At a quick glance, one may think that leaving the relationship is the obvious decision. Unfortunately, it is not because abusers are masterful at bullying their victims into a state of cognitive dissonance.
Cognitive dissonance is a theory that suggests when we experience an inconsistency among our beliefs, information, and behavior, it causes a tremendous amount of psychological tension. To ease this tension we will change one or more of the elements that is causing the inconsistency to make everything consistent.
In trauma bonded relationships cognitive dissonance manifests in the form of the justification, rationalization, and ultimately normalization of narcissistic abuse.
When a trauma bonded relationship moves from the healthy, happy, and secure phase that mirroring and future faking manipulated the victim into envisioning, to the devaluation phase, it causes a tremendous amount of psychological tension. The abuser’s behavior contradicts the beliefs and information that the victim has about the bond that they share.
As you can imagine, all the victim wants in the healthy, happy, and secure future they could see so clearly. They’re lost and confused because they’ve never seen this invalidating, devaluing, dehumanizing, and chaotic version of their abuser before.
As they become more and more accustomed to the devaluation phase with little to no explanation as to why they’re in the position they’re in, the victim of the trauma bonded relationship will become extremely emotionally starved.
This means all the abuser needs to do is give them a small emotional push to manipulate them into justifying, rationalizing, and ultimately normalizing the abuse and that is where intermittent reinforcement comes into play.
Intermittent Reinforcement Strengthens the Trauma Bond and Causes It to Feel Like an Addiction
As we mentioned in the previous section, the devaluation phase leaves victims of narcissistic abuse lost, confused, and emotionally starved and when using intermittent reinforcement, the delivery of a reward at irregular intervals, abusers are masterful at exploiting this.
The “reward” that an abuser will give their victim during intermittent reinforcement is a glimpse of the healthy, happy, and secure version of themselves they created by mirroring their victim in the beginning stages of the relationship.
At this point in the relationship victims of abuse are so emotionally starved that the “reward” their abuser gives them actually triggers their brain’s reward center which floods their body with dopamine.
Dopamine is the same neurotransmitter that is released when humans abuse drugs like opiates, alcohol, nicotine, amphetamines, and cocaine. What this does to the victim of abuse is it turns the “reward” that their abuser gives them during intermittent reinforcement into their only known source of happiness.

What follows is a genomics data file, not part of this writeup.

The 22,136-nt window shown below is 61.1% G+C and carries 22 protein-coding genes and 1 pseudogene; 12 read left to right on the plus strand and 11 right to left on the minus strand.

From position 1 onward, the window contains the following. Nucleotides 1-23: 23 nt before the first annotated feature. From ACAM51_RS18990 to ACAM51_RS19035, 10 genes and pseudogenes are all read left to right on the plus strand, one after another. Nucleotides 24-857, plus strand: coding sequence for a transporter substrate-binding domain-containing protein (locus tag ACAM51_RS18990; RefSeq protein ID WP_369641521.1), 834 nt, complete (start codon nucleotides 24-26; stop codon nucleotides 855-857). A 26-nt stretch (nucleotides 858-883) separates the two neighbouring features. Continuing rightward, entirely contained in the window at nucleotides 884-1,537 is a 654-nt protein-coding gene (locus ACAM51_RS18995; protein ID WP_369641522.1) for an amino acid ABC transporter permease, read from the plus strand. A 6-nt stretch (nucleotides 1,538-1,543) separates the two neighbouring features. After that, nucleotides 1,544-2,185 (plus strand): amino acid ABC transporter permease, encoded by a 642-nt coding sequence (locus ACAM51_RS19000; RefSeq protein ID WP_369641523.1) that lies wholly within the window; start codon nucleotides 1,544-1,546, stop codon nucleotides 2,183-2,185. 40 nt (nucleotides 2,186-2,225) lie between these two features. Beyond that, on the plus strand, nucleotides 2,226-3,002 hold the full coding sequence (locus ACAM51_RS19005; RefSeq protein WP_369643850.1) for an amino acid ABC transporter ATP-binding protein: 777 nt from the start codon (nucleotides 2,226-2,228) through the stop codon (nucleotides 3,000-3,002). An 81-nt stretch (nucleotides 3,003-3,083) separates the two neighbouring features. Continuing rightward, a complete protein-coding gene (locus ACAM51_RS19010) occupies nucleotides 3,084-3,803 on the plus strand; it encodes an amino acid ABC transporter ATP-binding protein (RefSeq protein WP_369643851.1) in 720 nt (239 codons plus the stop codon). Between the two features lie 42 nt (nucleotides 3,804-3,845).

Meaning that the victim will have an intense craving for the “reward” when they don’t have it, they’ll lose sight and control of themselves in pursuit of it, and they’ll remain trauma bonded to the relationship, despite the negative consequences on their mental and physical health, because the “reward” they randomly receive from their abuser has become their only known source of happiness.
Intermittent reinforcement strengthens the trauma bond and causes it to feel and look like an addiction.
What Should You Take Away From This Article?
Our best piece of advice for those trying to break the addictive component of a trauma bond is to learn every single thing there is to know about trauma bonding with the guidance of a qualified professional, and there are a few reason for this.
First, much like an addiction to opiates, alcohol, nicotine, amphetamines, or cocaine, there are going to be powerful withdrawals once you’ve broken the addictive component of a trauma bond. A qualified professional is going to be able to help you work through those withdrawals and give you the information needed to ensure that you don’t find yourself back in the abuse cycle.
Second, the addictive component of a trauma bond is only one reason that breaking a trauma bond is so challenging. By diving into the hidden aspects of trauma bonding, you’ll uncover many other components of its complexity that you can work through with the guidance of a qualified professional to not only break the trauma bond but learn how to heal from it as well.
Third, just because you’ve broken a trauma bond doesn’t mean that the trauma has gone with it. Taking the time to learn how to conceptualize a realistic sense of self without the abuser is going to help you find the healthy, happy, and secure environment that you deserve but it requires the guidance of a qualified professional.
You can develop a list of abusive things that you remember the narcissist in your life doing to you and a list of things that you love about yourself to begin to feel better about yourself and worse about your abuser. – Advice From Vanessa Reiser, LCSW
All of the content that Unfilteredd creates is for educational purposes only and is not intended to be a substitute for clinical care — please visit here for qualified organizations and here for qualified professionals that you can reach out to for help. This article has been reviewed by our editorial board and has been approved for publication in accordance with our editorial policies.
Efrat Fridman. (2019) Insecure Attachment and Drug Misuse among Women. Journal of Social Work Practice in the Addictions 19:3, pages 223-237.
Mette K. F. Kreis, Kirsty Gillings, Jenny Svanberg, Matthias Schwannauer. (2016) Relational Pathways to Substance Misuse and Drug-Related Offending in Women: The Role of Trauma, Insecure Attachment, and Shame. International Journal of Forensic Mental Health 15:1, pages 35-47.